The principle by which the artificial tornado generating mechanism operates is detailed in the following:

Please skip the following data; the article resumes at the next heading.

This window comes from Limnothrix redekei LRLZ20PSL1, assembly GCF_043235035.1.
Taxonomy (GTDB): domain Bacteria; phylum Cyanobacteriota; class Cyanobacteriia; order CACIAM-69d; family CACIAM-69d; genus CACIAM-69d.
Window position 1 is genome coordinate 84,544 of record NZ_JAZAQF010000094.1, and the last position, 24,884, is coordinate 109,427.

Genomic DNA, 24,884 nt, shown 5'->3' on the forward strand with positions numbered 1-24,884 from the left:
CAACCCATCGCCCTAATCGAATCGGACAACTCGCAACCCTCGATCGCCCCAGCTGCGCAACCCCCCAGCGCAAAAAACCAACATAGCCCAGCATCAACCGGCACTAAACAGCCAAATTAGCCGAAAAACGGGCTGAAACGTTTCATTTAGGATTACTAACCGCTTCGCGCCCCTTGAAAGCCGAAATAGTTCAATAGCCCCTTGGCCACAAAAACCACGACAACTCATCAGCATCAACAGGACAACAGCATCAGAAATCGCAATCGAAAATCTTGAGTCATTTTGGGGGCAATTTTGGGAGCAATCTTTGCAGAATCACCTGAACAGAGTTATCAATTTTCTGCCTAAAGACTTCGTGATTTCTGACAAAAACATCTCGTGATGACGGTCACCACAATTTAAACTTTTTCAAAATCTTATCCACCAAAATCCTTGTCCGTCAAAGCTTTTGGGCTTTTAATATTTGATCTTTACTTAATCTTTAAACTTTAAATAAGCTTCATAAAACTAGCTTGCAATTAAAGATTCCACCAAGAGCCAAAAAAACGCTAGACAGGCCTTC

When air is fed into the respective pipes 2 by means of an air blower or the like, air will be blown out of the respective ports 3. In such case, air will be blown out successively so as to be always constant in the direction of each pipe 2 and to be in the same rotating direction. As a result, air curtains 8 are formed from the horizontal streams or jets 8a as indicated by the arrows. The jets 8a enclose the space bounded by the pipes 2 with the air curtains 8. As seen in FIG. 1(b), the action of the horizontal jets 8a, forming the air curtains 8, creates a rotary air circulating stream C within the periphery formed between the respective air blowing pipes 2. The circular stream C, in combination with the exhaust suction through chimney 6, forms a core B about the central axis of the rotary circulating stream. That is to say, as shown in FIG. 1(c), when the circulating stream C is formed within the air curtains 8, a centrifugal force will be given to the molecules of air by this circulating stream. On the other hand, a negative pressure will be produced along the central axis of the circulating stream by the exhaust suction. However, due to the centrifugal force, the negative pressure range will not extend outwardly to the periphery but will be concentrated in the core B along the center of the circulating stream and will extend uniformly longitudinally along the axis. This vacuum core B will input centripetal force to the molecules of circulating air. Where the centrifugal force and centripetal force balance with each other, the circulating stream will adopt a spiral flow, and an artificial tornado will be generated toward the exhaust chimney 6 through exhaust pipe 5.